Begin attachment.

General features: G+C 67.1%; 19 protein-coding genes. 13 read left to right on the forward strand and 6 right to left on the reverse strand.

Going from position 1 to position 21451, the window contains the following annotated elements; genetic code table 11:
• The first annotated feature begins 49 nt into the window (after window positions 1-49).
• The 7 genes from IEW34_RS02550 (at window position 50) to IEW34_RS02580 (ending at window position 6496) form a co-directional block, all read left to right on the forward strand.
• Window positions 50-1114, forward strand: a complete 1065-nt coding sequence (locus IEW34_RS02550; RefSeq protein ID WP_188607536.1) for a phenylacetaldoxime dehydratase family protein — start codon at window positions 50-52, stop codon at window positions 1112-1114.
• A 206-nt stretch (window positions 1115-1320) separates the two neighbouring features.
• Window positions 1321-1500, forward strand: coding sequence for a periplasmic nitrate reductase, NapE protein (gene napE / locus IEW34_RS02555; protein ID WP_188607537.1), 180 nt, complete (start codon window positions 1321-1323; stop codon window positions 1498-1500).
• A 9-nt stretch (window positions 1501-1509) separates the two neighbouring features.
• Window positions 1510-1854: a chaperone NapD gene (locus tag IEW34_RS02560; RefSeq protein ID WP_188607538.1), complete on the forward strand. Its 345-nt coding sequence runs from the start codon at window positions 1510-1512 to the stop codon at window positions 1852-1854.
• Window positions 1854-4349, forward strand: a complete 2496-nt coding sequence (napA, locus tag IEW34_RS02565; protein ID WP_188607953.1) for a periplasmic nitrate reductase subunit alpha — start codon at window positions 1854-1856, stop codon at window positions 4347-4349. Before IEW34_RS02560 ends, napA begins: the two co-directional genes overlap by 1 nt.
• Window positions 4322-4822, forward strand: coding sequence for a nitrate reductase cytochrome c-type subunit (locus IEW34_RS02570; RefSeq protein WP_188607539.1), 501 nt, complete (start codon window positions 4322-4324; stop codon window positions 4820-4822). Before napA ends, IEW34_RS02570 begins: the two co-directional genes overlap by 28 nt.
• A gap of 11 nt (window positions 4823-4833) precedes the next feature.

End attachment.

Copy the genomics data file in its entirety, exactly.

General features: G+C 67.1%; 19 protein-coding genes. 13 read left to right on the forward strand and 6 right to left on the reverse strand.

Going from position 1 to position 21451, the window contains the following annotated elements; genetic code table 11:
• The first annotated feature begins 49 nt into the window (after window positions 1-49).
• The 7 genes from IEW34_RS02550 (at window position 50) to IEW34_RS02580 (ending at window position 6496) form a co-directional block, all read left to right on the forward strand.
• Window positions 50-1114, forward strand: a complete 1065-nt coding sequence (locus IEW34_RS02550; RefSeq protein ID WP_188607536.1) for a phenylacetaldoxime dehydratase family protein — start codon at window positions 50-52, stop codon at window positions 1112-1114.
• A 206-nt stretch (window positions 1115-1320) separates the two neighbouring features.
• Window positions 1321-1500, forward strand: coding sequence for a periplasmic nitrate reductase, NapE protein (gene napE / locus IEW34_RS02555; protein ID WP_188607537.1), 180 nt, complete (start codon window positions 1321-1323; stop codon window positions 1498-1500).
• A 9-nt stretch (window positions 1501-1509) separates the two neighbouring features.
• Window positions 1510-1854: a chaperone NapD gene (locus tag IEW34_RS02560; RefSeq protein ID WP_188607538.1), complete on the forward strand. Its 345-nt coding sequence runs from the start codon at window positions 1510-1512 to the stop codon at window positions 1852-1854.
• Window positions 1854-4349, forward strand: a complete 2496-nt coding sequence (napA, locus tag IEW34_RS02565; protein ID WP_188607953.1) for a periplasmic nitrate reductase subunit alpha — start codon at window positions 1854-1856, stop codon at window positions 4347-4349. Before IEW34_RS02560 ends, napA begins: the two co-directional genes overlap by 1 nt.
• Window positions 4322-4822, forward strand: coding sequence for a nitrate reductase cytochrome c-type subunit (locus IEW34_RS02570; RefSeq protein WP_188607539.1), 501 nt, complete (start codon window positions 4322-4324; stop codon window positions 4820-4822). Before napA ends, IEW34_RS02570 begins: the two co-directional genes overlap by 28 nt.
• A gap of 11 nt (window positions 4823-4833) precedes the next feature.